25 Helping Students Cross the Digital Divide

26  Should all students have access to computers?  Research 1 suggests increased access to technology can reduce dropout rates.  If one-tenth of potential dropouts from 7 th grade class of 2007 go on to graduate college, that would result in 96,200 more college grads and $19 billion in tax revenues over the next 40 years for the investment of $1.5 billion in laptops. 1 Pierce, Dennis, Are computers for every student a wise investment? eSchool News, July 26, Optimizing AT Resources in Schools

27 27 Optimizing AT Resources in Schools The percentage of people who use computers increases by education levels

28  Where can you find computers for schools and students who cannot afford them?  National Cristina Foundation – computers for k-12 public or nonprofit schools  Computers for Learning – General Services Administration program through which federal agencies transfer excess computers to schools  A local computer refurbishing program (check with your AT Act Program) 28 Optimizing AT Resources in Schools

29  Examples of computer refurbishing programs  National Cristina Foundation, since 1984  ReBoot at Touch the Future, Inc. in Atlanta  Alameda County (CA) Computer Resource Center  What’s available in your community? 29 Optimizing AT Resources in Schools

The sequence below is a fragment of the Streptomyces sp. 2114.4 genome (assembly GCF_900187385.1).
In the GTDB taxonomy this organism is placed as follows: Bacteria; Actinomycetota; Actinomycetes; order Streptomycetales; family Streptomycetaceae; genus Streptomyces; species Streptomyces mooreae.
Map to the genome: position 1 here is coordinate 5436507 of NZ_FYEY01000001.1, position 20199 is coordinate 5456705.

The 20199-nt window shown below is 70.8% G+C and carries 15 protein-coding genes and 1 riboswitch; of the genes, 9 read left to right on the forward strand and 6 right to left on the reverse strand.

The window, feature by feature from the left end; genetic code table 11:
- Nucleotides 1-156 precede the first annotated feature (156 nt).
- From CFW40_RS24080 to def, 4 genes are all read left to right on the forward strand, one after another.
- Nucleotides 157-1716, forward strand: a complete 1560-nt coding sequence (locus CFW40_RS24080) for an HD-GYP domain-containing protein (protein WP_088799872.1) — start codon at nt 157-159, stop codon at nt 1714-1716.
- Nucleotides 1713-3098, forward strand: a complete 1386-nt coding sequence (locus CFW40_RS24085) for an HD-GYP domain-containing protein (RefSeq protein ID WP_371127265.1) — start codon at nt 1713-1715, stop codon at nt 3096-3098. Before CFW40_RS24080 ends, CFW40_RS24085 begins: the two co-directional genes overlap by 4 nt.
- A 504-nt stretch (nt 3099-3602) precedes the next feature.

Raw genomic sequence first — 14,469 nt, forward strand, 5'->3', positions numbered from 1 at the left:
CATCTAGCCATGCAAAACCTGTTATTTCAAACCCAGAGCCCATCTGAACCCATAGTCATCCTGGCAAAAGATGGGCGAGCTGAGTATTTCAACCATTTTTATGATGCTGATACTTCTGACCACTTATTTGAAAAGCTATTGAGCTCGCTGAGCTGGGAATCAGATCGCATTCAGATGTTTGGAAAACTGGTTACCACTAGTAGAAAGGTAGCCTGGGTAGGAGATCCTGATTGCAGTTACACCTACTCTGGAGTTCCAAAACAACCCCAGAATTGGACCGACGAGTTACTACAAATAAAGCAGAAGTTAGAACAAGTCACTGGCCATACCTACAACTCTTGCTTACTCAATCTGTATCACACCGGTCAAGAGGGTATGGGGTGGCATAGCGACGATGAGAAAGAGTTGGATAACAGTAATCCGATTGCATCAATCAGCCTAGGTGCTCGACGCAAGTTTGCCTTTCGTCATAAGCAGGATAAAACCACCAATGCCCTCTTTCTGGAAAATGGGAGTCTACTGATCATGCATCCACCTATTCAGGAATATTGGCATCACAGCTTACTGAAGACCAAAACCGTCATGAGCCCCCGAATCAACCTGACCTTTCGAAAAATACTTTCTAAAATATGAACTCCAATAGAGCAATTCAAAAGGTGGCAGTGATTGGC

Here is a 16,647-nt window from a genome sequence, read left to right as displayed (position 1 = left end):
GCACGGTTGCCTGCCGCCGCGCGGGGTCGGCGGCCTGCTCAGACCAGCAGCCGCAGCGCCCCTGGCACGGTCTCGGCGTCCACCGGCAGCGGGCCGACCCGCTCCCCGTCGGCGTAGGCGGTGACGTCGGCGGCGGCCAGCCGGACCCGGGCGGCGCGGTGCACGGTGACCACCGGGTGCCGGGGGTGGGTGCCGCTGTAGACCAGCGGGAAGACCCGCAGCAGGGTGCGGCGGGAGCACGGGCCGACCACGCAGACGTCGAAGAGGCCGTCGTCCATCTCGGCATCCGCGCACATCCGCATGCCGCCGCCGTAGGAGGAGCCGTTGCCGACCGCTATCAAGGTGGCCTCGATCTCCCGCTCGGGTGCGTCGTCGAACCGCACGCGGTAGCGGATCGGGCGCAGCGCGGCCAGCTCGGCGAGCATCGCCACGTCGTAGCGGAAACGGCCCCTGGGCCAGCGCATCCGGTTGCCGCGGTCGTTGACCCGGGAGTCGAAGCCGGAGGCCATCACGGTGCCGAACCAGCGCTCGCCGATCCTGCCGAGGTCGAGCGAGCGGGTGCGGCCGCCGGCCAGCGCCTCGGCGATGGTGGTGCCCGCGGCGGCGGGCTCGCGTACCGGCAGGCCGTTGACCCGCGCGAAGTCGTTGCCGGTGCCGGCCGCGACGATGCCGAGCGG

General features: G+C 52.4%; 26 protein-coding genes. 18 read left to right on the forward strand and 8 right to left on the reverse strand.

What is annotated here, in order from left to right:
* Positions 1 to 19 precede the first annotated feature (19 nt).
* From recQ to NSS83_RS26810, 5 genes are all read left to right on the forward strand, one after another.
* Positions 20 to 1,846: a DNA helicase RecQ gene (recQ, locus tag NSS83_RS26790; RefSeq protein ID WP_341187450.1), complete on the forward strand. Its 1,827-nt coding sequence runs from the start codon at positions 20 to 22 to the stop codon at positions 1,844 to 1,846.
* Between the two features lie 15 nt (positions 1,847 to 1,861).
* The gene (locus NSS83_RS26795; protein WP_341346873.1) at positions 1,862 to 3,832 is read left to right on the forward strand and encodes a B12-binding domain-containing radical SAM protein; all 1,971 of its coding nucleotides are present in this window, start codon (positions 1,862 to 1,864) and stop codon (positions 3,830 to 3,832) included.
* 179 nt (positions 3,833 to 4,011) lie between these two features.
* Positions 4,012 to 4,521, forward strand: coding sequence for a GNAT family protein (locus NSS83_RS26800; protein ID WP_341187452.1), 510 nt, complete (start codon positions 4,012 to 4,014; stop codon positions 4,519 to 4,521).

30 Take advantage of our free resources to support AT Reuse

31

32 32

33 33

34 34

35 Optimizing AT Resources in Schools 35

36 36 Optimizing AT Resources in Schools

37

38 Speaker Contact: Carolyn Phillips, Director Liz Persaud, Training & Development Coordinator Sharon Alderman, VT AT Reuse Coord. or vtfn.org DISCLAIMER This work is supported under cooperative agreement #H235V awarded by the U.S. Department of Education, Office of Special Education and Rehabilitative Services, and is administered by the Pass It On Center of the Georgia Department of Labor – Tools for Life. However, the contents of this publication do not necessarily represent the policy or opinions of the Department of Education, or the Georgia Department of Labor, and the reader should not assume endorsements of this document by the Federal government or the Georgia Department of Labor. Optimizing AT Resources in Schools 38


Download ppt "Optimizing AT Resources in Schools: School Swap and More Carolyn Phillips Liz Persaud Sharon Alderman Pass It On Center AT Reuse Strand."

Similar presentations


Ads by Google